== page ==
The human analogy serves to bring out the contrast in the case of the action of the First Being. First of all, it is false to think that the First Being desires anything that will be beneficial to Himself, because He is sufficient to Himself. Secondly, He does not need organs or tools to put His will into effect. Thirdly, intention is irrelevant in his case, because it implies an aim – a final cause--, and the final cause is only a motivation in the case where there is something lacking which needs to be perfected. There is, of course, nothing lacking in the First Being. What he creates, then, is not for Himself, or to complete Himself, but only what He knows will be good in itself and will be better in existence than not in existence.

The inspiration of this passage is again Avicenna, but here Algazel appears to be drawing on both the Danesh Nameh and the Shifa'. The Danesh Nameh (p. 202-204) succinctly states that any action that proceeds from knowledge must come from will, not from nature or accident, and every act that proceeds from the will, must be based on knowledge, not on doubt (in the sense that one avoids something that poses a danger) or on imagination. Avicenna ranges the geometer and the physician on the same level, as both acting according to their respective sciences. He briefly refers to an example from our own experience: when we want something, we have in advance belief, knowledge, doubt or imagination concerning how that thing is useful or good for us. This is in contrast to the Necessary Being who has knowledge and knows that the existence of something is worthy and good in itself.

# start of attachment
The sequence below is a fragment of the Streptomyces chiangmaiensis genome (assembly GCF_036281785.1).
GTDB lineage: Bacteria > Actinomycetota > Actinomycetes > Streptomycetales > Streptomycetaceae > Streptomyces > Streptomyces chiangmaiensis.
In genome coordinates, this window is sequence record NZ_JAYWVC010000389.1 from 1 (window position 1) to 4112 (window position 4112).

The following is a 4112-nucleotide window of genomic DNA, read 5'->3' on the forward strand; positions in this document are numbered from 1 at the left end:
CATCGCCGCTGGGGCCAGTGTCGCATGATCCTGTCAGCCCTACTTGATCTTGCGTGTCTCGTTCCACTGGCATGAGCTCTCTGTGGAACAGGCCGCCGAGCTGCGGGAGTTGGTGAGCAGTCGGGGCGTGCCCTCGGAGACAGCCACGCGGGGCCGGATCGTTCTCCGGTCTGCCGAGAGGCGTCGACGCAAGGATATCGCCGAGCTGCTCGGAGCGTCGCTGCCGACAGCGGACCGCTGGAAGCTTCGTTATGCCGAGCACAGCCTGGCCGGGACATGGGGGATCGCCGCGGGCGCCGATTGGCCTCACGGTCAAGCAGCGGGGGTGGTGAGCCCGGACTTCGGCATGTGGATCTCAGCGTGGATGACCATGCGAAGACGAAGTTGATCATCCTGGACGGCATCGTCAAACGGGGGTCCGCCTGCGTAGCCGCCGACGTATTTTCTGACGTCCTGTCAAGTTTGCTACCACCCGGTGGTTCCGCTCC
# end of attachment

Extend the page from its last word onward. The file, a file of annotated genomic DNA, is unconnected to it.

What the Danesh Nameh lacks are the homely examples, which come, rather, from the Shifa' of Avicenna. Here we read that 'when the soul imagines something and is strong in that imagination, immediately the corporeal matter receives a form which is comparable to that image or quality... Hence the form in the soul is the principle of that which happens in matter' (De anima, part 4, ed. S. Van Riet, p. 62-63). He gives the example of the sick man who believes he is going to recover and the healthy man who thinks he is going to fall ill, and then he tells how a man refuses to walk along a plank which is extended over deep water out of fear that his limbs would be moved by the image of falling that is impressed in his soul. Avicenna is discussing only the power of imagination, but Algazel takes his examples and uses them to illustrate the hierarchy of imagination, thought and knowledge in human beings.

It is curious that the Latin translator appears to be more pious than the Arabic writer, adding 'who is eternally blessed' after 'the First Being' in section 5, and inserting 'because of our imperfection' after referring to man's need of instruments (the phrase could well come from a Christian confession of sins!). Algazel uses strictly philosophical language, referring to the Creator simply as 'the First' (al-awwal) and 'the Necessary Being' (wajib al-wujud). But he enlivens the philosophical terminology and argumentation with apt examples taken from everyday experience.